• Pay for the licences you need. According to Kauffman, One License will cover at least 90 percent of the Voices Together hymnal, including worship resources. CCLI covers more modern songs. Cost is based on congregational size. A streaming licence must be added if doing anything online.
  • Report the material you use. One License requires regular reporting for each song used, while CCLI does sampling.
  • Permission must be sought out for material not covered by the One License and CCLI licences. Most song books have some contact information inside their covers. Permission to use videos, images and other forms of art may require more investigation.
  • Songs in the public domain do not need licensing. The song is in the public domain if the composer or writer has been dead for over 70 years, or if the copyright has expired. To learn more, visit

Our song writers, composers, musicians, artists, writers and photographers are not looking for accolades or big bucks. They are working hard to use their gifts in service to the Body of Christ. Prayerfully considering ways to show appreciation, beginning with due diligence in reporting and following copyright laws, will go a long way.

Should the church care? Yes, because copyright matters. 

—Corrected Sept. 25, 2020

For discussion

1. How often do you think about copyright when making a photocopy or a scan? What are some things the church does without realizing that copyright laws apply? Have we become more aware of copyright concerns because of more online worship services?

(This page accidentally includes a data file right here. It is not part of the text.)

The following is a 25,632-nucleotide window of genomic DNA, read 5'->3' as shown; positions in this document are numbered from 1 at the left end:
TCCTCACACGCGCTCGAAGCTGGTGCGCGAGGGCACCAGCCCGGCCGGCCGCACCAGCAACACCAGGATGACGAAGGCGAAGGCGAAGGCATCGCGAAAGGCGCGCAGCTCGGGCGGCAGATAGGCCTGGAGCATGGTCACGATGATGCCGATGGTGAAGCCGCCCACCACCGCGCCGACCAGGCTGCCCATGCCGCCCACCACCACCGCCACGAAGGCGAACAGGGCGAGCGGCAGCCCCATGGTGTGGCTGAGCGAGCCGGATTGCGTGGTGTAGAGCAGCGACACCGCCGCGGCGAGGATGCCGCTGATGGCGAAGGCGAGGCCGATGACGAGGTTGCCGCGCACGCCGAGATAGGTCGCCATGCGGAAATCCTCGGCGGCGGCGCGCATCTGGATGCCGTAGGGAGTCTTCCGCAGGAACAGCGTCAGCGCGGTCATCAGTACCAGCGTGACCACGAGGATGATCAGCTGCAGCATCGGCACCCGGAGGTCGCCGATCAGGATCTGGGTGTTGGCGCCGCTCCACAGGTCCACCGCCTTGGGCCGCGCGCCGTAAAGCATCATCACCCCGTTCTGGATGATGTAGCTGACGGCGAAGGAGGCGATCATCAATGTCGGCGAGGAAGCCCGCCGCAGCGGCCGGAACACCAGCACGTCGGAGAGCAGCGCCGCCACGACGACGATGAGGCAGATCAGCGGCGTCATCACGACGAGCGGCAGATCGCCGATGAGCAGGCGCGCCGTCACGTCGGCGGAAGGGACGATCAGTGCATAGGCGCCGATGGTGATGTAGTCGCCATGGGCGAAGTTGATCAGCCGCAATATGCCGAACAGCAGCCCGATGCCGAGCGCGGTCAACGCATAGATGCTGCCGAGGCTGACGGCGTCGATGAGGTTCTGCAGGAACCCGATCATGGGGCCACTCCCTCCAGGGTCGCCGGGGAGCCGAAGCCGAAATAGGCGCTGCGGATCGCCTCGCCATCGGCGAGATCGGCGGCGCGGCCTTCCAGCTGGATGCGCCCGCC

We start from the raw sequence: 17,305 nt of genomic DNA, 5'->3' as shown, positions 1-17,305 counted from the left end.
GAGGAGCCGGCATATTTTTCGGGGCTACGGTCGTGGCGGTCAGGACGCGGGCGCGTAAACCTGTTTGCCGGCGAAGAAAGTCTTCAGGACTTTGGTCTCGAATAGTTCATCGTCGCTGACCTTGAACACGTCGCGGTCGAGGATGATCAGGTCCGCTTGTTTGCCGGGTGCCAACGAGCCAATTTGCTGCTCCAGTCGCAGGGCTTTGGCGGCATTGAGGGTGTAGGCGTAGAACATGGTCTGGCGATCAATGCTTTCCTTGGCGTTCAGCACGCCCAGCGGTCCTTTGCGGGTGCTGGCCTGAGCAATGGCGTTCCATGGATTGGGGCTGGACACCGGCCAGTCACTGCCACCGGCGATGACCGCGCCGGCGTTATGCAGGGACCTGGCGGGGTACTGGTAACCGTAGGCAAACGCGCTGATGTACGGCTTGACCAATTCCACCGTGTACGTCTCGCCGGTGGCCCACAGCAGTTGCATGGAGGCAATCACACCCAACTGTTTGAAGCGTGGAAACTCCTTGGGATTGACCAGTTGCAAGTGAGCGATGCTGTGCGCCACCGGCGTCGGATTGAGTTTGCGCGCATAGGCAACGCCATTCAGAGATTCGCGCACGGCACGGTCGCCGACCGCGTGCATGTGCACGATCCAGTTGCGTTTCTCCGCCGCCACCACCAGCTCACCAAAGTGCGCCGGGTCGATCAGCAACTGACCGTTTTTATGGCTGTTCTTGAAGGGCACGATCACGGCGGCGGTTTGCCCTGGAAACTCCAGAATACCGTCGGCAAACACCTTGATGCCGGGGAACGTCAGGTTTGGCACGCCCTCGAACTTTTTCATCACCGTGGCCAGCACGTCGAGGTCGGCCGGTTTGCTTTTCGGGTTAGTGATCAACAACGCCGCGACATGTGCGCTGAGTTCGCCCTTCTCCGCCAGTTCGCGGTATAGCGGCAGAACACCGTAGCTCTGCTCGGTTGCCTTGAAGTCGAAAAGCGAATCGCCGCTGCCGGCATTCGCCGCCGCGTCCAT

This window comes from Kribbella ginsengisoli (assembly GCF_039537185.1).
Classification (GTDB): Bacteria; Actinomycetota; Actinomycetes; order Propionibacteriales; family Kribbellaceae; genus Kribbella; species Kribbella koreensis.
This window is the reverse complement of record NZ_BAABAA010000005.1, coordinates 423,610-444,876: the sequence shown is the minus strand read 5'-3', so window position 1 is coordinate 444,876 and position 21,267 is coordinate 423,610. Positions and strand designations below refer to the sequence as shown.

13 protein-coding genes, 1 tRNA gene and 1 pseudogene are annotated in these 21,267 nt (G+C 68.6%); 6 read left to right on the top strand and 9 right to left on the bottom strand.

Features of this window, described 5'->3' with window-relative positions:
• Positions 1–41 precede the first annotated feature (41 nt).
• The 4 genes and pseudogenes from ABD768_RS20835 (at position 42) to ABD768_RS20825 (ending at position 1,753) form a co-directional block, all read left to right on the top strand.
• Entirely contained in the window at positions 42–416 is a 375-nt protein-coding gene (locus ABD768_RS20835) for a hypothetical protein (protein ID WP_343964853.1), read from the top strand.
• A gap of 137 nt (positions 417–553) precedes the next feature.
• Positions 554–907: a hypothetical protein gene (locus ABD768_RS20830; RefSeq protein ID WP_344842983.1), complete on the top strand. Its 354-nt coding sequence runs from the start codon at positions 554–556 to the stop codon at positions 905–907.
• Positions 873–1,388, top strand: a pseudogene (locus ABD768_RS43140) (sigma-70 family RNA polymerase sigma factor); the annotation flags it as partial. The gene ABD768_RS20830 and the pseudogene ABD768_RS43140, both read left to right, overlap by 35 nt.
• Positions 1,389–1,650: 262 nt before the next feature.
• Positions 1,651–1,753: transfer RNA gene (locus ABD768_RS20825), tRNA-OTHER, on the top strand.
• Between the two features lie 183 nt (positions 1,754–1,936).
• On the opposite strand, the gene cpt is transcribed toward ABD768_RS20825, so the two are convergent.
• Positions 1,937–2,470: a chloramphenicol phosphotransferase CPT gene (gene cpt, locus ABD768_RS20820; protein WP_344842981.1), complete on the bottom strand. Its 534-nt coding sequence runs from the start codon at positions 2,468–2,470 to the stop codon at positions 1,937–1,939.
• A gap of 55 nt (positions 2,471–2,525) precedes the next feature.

2. What is your response to Joanne De Jong’s question: “Why do churches often resist getting out their chequebooks when it comes to paying composers, photographers and artists?” Do you think Mennonite churches are worse than others?

3. What are the advantages and disadvantages of using professional music and worship resources rather than amateur offerings? How much are you willing to pay for a wide variety of music and worship resources? Are you eagerly awaiting what the new Voices Together resources will add to our worship?

4. De Jong suggests that churches should try to show appreciation to those who serve the church through the creative arts. Who are the creative artists in your church community? What are some ways to encourage them and to foster new creativity?

—By Barb Draper


Online resources